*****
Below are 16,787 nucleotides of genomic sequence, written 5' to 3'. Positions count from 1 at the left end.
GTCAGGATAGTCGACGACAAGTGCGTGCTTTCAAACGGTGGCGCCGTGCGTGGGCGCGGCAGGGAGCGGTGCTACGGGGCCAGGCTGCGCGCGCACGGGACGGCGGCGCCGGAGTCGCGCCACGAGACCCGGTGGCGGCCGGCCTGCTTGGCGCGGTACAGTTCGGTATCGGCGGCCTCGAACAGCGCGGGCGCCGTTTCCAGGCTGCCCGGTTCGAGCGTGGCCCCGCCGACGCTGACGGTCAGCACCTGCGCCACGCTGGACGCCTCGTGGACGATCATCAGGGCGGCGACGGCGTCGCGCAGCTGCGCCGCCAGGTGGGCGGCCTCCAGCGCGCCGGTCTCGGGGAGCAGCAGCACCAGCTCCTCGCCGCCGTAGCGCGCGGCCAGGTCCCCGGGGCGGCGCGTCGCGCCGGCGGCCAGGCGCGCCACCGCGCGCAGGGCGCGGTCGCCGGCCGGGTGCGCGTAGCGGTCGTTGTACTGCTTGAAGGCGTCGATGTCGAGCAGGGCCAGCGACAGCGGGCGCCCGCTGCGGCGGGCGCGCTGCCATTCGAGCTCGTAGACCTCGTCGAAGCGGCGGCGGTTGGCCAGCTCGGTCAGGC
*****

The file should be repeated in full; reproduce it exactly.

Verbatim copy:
Below are 16,787 nucleotides of genomic sequence, written 5' to 3'. Positions count from 1 at the left end.
GTCAGGATAGTCGACGACAAGTGCGTGCTTTCAAACGGTGGCGCCGTGCGTGGGCGCGGCAGGGAGCGGTGCTACGGGGCCAGGCTGCGCGCGCACGGGACGGCGGCGCCGGAGTCGCGCCACGAGACCCGGTGGCGGCCGGCCTGCTTGGCGCGGTACAGTTCGGTATCGGCGGCCTCGAACAGCGCGGGCGCCGTTTCCAGGCTGCCCGGTTCGAGCGTGGCCCCGCCGACGCTGACGGTCAGCACCTGCGCCACGCTGGACGCCTCGTGGACGATCATCAGGGCGGCGACGGCGTCGCGCAGCTGCGCCGCCAGGTGGGCGGCCTCCAGCGCGCCGGTCTCGGGGAGCAGCAGCACCAGCTCCTCGCCGCCGTAGCGCGCGGCCAGGTCCCCGGGGCGGCGCGTCGCGCCGGCGGCCAGGCGCGCCACCGCGCGCAGGGCGCGGTCGCCGGCCGGGTGCGCGTAGCGGTCGTTGTACTGCTTGAAGGCGTCGATGTCGAGCAGGGCCAGCGACAGCGGGCGCCCGCTGCGGCGGGCGCGCTGCCATTCGAGCTCGTAGACCTCGTCGAAGCGGCGGCGGTTGGCCAGCTCGGTCAGGC